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Re: kern/47431: nanosleep is more like millisleep
The following reply was made to PR kern/47431; it has been noted by GNATS.
From: mlelstv%serpens.de@localhost (Michael van Elst)
Subject: Re: kern/47431: nanosleep is more like millisleep
Date: Fri, 11 Jan 2013 10:04:37 +0000 (UTC)
dholland-bugs%NetBSD.org@localhost (David Holland) writes:
> > The standard will just say that the time sleeping must be 'at least as
> > long as that requested'.
> > So if a program does sleeps in a loop for an interval that is a multiple
> > of the timer tick they will always be one tick longer than requested.
> That is very much not useful.
> > Don't think nanosleep can be expected to busy-wait.
> Again, that's the whole point of nanosleep.
The point of nanosleep is to provide a sleep function to which you
can specify the sleep interval with a high resolution. But you
will always get the resolution that is provided by the system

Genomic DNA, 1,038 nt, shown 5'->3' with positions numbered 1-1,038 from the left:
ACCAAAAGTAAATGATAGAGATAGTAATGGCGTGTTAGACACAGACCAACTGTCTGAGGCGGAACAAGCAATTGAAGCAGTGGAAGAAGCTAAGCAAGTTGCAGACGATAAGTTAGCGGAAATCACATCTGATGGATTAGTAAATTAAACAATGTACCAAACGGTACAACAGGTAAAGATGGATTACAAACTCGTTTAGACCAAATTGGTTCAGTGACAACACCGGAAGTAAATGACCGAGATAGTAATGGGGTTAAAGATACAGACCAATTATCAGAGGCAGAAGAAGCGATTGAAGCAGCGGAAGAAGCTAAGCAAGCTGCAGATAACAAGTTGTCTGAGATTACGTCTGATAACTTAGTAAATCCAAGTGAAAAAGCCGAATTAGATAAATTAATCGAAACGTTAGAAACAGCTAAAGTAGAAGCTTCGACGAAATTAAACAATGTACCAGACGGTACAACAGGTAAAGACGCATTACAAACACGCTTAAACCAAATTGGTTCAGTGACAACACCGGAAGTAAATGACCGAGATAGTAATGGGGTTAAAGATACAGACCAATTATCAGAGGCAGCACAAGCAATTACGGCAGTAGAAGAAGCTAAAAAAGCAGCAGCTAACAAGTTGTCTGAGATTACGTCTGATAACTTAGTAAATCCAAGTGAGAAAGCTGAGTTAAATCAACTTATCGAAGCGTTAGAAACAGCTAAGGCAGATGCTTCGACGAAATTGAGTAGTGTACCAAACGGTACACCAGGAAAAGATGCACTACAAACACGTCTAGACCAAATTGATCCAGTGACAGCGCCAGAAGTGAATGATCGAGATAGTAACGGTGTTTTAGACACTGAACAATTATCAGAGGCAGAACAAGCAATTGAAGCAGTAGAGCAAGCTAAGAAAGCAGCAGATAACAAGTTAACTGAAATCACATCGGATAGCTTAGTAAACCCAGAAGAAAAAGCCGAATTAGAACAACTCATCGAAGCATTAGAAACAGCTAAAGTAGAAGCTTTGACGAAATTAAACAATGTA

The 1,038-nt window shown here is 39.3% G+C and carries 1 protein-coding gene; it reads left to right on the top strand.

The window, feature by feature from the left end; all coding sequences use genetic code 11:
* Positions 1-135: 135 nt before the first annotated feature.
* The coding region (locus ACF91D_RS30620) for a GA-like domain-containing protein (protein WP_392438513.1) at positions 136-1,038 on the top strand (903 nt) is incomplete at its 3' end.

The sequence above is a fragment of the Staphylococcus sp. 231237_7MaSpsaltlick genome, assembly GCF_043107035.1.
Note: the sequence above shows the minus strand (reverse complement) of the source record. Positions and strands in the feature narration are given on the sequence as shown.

modulo whatever the scheduler will allow.
nanosleep may or may not use a delay loop (it shouldn't except
for tiny intervals). Even then you will hardly get nanosecond
resolution but whatever some hardware timer offers.
> Nonsense. Delay loops delay exactly as long as you want. Because
> NetBSD's nanosleep is defective
The single problem is that the resolution of the NetBSD timer isn't
fine enough for your (and many other) applications.
To fix this you need to implement a high resolution timer (might be
even done tickless), then nanosleep can use this instead of hardclock().
The two remaining problems with this is that maybe not all platforms
have a usuable high resolution timer and that even then the timer might
be too coarse. But on most systems you should get a resolution of
less than 100 microseconds, that's more than 100 times better than now.
Michael van Elst
"A potential Snark may lurk in every tree."
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